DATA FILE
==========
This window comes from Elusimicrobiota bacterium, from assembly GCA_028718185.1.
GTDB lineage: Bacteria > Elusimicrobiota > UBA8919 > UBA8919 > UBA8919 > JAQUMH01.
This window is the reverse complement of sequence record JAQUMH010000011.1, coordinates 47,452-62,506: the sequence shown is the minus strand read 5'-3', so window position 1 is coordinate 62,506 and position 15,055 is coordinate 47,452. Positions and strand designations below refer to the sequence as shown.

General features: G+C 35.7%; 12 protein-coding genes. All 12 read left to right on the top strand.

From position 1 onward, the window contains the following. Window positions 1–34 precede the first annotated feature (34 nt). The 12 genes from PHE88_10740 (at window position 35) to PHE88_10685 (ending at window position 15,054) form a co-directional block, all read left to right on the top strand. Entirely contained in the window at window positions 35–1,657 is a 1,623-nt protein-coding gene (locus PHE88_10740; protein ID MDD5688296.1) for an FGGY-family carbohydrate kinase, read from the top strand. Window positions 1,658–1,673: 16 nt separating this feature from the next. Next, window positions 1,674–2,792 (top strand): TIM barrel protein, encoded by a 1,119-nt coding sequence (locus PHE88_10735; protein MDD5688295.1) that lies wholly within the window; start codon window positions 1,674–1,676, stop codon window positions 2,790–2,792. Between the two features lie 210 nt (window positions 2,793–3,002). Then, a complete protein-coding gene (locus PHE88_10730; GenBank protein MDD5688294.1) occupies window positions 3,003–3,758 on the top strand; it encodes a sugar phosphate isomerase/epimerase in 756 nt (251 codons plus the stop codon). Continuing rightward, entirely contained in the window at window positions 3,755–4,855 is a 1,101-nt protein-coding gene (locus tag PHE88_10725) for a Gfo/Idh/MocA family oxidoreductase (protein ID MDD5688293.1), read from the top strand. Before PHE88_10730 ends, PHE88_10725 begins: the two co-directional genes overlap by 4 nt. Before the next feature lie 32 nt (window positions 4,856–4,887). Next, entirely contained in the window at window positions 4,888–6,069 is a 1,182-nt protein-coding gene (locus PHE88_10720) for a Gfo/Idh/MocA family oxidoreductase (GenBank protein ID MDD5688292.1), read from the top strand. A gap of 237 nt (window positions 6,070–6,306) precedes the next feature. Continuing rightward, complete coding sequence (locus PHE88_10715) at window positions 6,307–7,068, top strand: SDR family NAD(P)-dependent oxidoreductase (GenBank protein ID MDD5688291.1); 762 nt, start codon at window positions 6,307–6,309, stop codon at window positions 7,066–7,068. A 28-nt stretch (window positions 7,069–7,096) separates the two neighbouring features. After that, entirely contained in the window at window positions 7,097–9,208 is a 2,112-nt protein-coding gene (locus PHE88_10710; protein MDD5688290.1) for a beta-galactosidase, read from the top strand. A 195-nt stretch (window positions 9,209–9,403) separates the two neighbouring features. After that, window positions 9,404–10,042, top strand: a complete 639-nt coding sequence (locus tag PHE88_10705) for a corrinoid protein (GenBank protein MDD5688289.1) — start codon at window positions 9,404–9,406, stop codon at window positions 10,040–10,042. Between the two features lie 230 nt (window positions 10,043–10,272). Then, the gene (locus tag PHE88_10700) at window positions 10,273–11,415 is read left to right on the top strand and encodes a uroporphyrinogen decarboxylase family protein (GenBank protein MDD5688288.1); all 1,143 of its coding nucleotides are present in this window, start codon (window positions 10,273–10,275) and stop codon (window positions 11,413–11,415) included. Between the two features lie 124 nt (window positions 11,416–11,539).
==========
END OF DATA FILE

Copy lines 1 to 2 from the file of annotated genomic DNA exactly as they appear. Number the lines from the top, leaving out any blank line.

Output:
This window comes from Elusimicrobiota bacterium, from assembly GCA_028718185.1.
GTDB lineage: Bacteria > Elusimicrobiota > UBA8919 > UBA8919 > UBA8919 > JAQUMH01.